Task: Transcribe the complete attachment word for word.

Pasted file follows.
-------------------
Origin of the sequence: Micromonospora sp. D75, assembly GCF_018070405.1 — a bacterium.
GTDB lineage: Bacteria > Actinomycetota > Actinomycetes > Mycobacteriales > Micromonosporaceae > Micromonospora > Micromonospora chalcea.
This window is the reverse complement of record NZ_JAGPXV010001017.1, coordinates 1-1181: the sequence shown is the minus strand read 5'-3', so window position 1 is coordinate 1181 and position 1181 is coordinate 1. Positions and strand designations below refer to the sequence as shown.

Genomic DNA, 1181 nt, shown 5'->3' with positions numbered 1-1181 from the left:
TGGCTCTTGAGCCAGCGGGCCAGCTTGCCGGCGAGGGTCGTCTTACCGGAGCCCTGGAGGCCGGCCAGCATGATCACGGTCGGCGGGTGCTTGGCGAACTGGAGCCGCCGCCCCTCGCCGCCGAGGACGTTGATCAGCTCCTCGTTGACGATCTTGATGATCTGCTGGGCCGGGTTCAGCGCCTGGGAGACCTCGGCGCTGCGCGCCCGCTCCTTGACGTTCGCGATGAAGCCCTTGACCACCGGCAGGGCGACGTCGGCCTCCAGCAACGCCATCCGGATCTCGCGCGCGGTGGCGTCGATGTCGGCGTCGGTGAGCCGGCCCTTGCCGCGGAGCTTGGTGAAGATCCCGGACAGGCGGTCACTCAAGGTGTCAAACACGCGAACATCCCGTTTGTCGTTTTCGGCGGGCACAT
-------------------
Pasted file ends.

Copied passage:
Origin of the sequence: Micromonospora sp. D75, assembly GCF_018070405.1 — a bacterium.
GTDB lineage: Bacteria > Actinomycetota > Actinomycetes > Mycobacteriales > Micromonosporaceae > Micromonospora > Micromonospora chalcea.
This window is the reverse complement of record NZ_JAGPXV010001017.1, coordinates 1-1181: the sequence shown is the minus strand read 5'-3', so window position 1 is coordinate 1181 and position 1181 is coordinate 1. Positions and strand designations below refer to the sequence as shown.

Genomic DNA, 1181 nt, shown 5'->3' with positions numbered 1-1181 from the left:
TGGCTCTTGAGCCAGCGGGCCAGCTTGCCGGCGAGGGTCGTCTTACCGGAGCCCTGGAGGCCGGCCAGCATGATCACGGTCGGCGGGTGCTTGGCGAACTGGAGCCGCCGCCCCTCGCCGCCGAGGACGTTGATCAGCTCCTCGTTGACGATCTTGATGATCTGCTGGGCCGGGTTCAGCGCCTGGGAGACCTCGGCGCTGCGCGCCCGCTCCTTGACGTTCGCGATGAAGCCCTTGACCACCGGCAGGGCGACGTCGGCCTCCAGCAACGCCATCCGGATCTCGCGCGCGGTGGCGTCGATGTCGGCGTCGGTGAGCCGGCCCTTGCCGCGGAGCTTGGTGAAGATCCCGGACAGGCGGTCACTCAAGGTGTCAAACACGCGAACATCCCGTTTGTCGTTTTCGGCGGGCACAT